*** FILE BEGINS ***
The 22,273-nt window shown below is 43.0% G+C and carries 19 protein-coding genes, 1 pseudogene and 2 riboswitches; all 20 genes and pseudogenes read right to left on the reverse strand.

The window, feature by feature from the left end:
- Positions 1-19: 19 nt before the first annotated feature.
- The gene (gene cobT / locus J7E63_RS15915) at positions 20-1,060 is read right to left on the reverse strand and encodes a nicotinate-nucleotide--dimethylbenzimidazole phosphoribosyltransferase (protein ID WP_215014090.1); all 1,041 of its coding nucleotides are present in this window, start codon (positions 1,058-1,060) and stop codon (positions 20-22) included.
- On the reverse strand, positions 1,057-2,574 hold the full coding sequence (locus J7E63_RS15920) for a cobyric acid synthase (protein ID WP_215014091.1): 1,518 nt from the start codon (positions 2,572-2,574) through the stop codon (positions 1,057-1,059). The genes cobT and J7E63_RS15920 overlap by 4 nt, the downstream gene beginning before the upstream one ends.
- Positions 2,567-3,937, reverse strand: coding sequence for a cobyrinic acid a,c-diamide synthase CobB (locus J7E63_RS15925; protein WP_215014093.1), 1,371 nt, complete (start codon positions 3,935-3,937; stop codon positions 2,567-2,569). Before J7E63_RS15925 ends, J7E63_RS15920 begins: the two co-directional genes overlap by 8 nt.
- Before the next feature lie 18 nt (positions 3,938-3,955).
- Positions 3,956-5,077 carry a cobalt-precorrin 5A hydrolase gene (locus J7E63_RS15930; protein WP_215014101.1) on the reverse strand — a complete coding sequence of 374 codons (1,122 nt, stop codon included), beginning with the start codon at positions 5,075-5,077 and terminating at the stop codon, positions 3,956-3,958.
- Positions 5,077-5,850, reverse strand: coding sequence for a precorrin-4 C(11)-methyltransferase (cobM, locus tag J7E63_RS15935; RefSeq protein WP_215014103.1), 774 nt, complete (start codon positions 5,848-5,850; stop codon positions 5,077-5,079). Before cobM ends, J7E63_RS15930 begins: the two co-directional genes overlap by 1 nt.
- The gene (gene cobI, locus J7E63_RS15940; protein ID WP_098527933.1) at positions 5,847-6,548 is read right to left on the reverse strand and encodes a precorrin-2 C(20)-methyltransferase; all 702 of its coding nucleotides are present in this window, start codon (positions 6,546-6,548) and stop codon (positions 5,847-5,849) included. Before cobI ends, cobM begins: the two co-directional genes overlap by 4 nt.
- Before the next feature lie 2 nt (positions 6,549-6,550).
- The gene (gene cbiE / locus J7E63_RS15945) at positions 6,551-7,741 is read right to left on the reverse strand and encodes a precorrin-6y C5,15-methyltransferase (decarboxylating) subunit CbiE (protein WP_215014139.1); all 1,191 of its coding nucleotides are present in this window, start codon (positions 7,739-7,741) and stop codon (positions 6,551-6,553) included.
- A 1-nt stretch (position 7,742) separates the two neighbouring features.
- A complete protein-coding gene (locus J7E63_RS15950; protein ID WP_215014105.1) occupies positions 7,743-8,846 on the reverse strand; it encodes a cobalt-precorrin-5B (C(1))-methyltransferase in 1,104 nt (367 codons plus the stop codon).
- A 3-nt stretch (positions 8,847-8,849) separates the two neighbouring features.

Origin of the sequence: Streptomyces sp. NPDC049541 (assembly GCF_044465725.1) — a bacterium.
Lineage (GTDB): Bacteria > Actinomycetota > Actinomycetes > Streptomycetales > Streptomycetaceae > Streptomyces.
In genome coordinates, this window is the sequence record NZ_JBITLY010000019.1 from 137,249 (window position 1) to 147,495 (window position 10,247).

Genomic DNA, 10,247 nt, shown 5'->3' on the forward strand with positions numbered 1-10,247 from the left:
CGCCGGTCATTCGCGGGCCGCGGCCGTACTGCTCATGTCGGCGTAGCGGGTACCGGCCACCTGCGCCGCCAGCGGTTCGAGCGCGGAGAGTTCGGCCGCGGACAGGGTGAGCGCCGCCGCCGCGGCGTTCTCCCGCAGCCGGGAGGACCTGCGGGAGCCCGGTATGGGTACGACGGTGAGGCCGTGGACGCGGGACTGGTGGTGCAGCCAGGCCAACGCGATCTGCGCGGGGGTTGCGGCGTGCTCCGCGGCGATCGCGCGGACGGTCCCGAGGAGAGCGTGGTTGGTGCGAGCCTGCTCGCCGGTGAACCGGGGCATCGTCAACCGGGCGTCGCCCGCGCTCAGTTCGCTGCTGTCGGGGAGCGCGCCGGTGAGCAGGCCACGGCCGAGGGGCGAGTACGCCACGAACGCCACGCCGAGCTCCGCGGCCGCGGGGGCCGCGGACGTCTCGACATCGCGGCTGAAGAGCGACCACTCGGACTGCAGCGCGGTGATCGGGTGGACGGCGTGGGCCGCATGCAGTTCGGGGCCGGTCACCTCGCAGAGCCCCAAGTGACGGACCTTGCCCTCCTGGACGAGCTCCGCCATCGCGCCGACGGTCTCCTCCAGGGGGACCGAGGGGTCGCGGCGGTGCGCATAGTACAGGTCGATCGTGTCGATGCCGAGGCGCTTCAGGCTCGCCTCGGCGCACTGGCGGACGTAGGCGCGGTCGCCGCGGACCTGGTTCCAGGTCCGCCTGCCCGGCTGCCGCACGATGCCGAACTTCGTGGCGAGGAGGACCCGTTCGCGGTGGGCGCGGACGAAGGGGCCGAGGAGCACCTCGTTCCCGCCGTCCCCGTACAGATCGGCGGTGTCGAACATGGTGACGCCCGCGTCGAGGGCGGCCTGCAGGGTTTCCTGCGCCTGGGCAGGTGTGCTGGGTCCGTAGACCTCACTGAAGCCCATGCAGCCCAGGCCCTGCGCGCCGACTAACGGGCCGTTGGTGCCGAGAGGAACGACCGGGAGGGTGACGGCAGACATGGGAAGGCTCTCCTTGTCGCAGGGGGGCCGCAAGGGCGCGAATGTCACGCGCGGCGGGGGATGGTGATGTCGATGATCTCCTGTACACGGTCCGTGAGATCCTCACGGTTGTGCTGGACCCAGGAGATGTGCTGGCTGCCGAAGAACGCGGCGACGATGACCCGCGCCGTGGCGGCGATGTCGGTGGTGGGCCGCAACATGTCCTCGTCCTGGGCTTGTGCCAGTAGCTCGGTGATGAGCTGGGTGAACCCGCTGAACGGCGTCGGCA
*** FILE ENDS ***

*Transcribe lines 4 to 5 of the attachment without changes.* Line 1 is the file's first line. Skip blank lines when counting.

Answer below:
- The gene (gene cobT / locus J7E63_RS15915) at positions 20-1,060 is read right to left on the reverse strand and encodes a nicotinate-nucleotide--dimethylbenzimidazole phosphoribosyltransferase (protein ID WP_215014090.1); all 1,041 of its coding nucleotides are present in this window, start codon (positions 1,058-1,060) and stop codon (positions 20-22) included.
- On the reverse strand, positions 1,057-2,574 hold the full coding sequence (locus J7E63_RS15920) for a cobyric acid synthase (protein ID WP_215014091.1): 1,518 nt from the start codon (positions 2,572-2,574) through the stop codon (positions 1,057-1,059). The genes cobT and J7E63_RS15920 overlap by 4 nt, the downstream gene beginning before the upstream one ends.